19 July 2010

Unschooling

I was asked to be on a panel, representing various different methods of education, for discussion at this evenings CHOICES meeting. I was to represent the "unschooling" homeschoolers. Another mother represented conventional homeschoolers and the last woman was a veteran of the public school system. (There was supposed to be a fourth person, representing private school education, but she was absent) I think the talk and discussion went very well. The group was small, but very receptive. I thought I would repost my talk here for others to read.

Please note that I am in no way claim that this is the one and only way to educate your children, nor am I setting out to put down conventional schooling. I am simply outlining and defining what works for our family at this time.

“Unschooling” is the popularized, but not necessarily flattering name for a method of learning also known as “child-led”, “child-centered”, “holistic”, and “organic”. Unschooling differs greatly in appearance from the other forms of schooling, but not in its fundamental end – the acquisition of knowledge and skill. As unschoolers, we simply go about this acquisition in a radically different way. In unschooling, the student, not the teacher, is the primary agent of learning. Ultimately, unschooling is a gentle and natural method of learning in which the innate curiosity of the child is respected.
As Aristotle pointed out in his work Metaphysics, “all men by nature desire to know”. In unschooling, this desire is respected and allowed to grow and flow naturally. The absence of blocked learning times leaves room for the child to explore and learn in a natural way. If presented with an environment ripe for natural learning, a child is guaranteed to garner knowledge. Despite the popular blueprint, learning need not be separated from living. As John Holt, the father of unschooling, has told us: “Children learn best . . . not by being taught, but by being a part of the world, free to explore what most interests them, by having their questions answered when they ask them, and by being treated with respect rather than condescension.”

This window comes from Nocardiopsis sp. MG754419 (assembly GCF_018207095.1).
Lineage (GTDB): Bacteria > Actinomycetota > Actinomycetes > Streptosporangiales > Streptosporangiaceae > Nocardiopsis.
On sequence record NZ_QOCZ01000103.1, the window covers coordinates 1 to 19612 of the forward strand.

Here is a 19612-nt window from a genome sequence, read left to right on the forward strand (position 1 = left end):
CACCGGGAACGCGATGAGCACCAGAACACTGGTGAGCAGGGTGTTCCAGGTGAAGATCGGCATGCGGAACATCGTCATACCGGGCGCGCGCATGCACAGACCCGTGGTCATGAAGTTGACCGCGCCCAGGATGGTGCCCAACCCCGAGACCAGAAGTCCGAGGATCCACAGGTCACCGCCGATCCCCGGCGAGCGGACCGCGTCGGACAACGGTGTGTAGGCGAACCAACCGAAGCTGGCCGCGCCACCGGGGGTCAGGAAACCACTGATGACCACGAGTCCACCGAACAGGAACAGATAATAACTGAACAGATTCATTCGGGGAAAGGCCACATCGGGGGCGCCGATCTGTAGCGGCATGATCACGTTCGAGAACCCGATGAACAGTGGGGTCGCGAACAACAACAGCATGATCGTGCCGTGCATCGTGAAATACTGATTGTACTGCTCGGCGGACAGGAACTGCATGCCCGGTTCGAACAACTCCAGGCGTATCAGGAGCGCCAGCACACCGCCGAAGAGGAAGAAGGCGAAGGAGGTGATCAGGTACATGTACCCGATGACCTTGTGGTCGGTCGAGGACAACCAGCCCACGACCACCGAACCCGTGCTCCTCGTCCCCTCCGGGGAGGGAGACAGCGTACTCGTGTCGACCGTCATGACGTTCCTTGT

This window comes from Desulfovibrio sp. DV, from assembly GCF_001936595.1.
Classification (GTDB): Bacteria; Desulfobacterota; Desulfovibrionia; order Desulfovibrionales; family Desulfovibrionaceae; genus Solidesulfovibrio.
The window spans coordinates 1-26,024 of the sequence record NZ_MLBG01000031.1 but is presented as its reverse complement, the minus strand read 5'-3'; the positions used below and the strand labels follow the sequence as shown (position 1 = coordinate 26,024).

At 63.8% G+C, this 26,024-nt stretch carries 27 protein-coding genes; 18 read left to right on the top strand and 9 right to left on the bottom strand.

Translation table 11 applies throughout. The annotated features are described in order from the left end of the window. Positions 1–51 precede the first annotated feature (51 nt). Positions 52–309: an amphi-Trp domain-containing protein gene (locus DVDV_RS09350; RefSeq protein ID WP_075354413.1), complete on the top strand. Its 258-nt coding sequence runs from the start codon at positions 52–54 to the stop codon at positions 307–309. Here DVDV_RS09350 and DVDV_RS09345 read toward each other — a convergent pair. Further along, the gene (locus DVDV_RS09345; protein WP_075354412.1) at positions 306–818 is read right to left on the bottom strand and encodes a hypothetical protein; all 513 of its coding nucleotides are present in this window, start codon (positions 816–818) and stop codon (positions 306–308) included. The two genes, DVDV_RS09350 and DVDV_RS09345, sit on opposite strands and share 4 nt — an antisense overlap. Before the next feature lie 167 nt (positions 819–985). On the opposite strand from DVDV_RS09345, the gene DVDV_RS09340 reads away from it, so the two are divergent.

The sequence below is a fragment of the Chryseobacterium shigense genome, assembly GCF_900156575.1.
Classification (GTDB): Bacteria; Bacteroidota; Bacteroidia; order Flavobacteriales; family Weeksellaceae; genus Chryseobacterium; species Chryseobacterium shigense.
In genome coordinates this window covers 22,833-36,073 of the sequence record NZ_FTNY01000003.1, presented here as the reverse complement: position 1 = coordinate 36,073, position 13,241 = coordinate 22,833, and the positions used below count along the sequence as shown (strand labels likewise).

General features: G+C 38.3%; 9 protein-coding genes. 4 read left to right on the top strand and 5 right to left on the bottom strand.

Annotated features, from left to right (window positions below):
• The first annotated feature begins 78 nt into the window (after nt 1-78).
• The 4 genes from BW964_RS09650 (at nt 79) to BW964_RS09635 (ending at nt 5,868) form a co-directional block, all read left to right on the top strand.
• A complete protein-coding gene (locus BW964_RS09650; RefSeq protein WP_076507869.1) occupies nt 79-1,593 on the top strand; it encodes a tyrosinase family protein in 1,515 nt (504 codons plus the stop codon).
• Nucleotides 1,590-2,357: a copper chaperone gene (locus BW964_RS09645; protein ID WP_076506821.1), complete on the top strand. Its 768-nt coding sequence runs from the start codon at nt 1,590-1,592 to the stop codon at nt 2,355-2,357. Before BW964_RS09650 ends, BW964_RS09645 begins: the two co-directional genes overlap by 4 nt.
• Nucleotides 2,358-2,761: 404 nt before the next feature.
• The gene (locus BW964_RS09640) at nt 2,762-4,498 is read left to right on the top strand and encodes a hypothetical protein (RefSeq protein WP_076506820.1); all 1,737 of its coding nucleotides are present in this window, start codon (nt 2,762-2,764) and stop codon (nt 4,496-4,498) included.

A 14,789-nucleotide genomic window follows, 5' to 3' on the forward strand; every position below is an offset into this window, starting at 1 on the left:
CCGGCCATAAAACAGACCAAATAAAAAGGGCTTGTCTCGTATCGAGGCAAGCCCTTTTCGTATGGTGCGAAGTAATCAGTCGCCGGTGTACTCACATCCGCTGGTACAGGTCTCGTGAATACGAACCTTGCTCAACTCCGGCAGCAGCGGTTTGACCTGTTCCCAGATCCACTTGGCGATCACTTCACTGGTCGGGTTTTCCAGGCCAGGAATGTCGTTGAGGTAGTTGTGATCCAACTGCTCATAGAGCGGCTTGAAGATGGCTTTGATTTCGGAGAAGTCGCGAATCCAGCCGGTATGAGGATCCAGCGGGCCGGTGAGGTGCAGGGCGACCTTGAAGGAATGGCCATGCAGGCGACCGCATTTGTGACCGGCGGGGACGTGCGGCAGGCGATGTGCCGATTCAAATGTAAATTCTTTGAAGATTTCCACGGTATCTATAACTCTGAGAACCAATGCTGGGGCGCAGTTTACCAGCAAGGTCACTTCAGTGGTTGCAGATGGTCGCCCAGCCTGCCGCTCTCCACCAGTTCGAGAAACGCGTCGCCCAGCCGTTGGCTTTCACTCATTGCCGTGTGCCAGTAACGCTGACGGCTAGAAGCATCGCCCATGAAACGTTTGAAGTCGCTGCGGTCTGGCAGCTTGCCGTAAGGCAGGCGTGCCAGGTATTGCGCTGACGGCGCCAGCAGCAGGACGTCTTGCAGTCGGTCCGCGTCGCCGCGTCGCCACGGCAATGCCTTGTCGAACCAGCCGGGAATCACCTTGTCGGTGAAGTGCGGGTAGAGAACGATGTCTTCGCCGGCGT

Children naturally learn at different and individual rates. Unschooling respects this and allows the child to set his own pace in learning. There is time to “follow the rabbit trail”, so to speak. A child may run after his interests until this interest has waned and/or the natural curiosity is satiated. An unschooled child will gain knowledge via primary resources and hands on experience, therefore making the knowledge his own, instead of filling his brain with facts to be spilled back onto a page come test time. An unschooler learns for love of knowledge, not for the attainment of good grades.
Another benefit to this method of education is that the family learns as a whole unit. While older children will come away from an event with different information than the younger children, all will come away different and stronger because of the experience. For example, a hiking adventure may teach an older child about different flora and fauna in a certain area, differing life cycles and differing terrain while a very young child may simply find joy in an interesting bug or the feeling of sunshine on her face. Both of these children came away from the hike changed and better, but in very different and age appropriate ways. This gentle and natural learning fosters and life long love of learning and a desire to continue to gain knowledge long after the child has passed “school age”.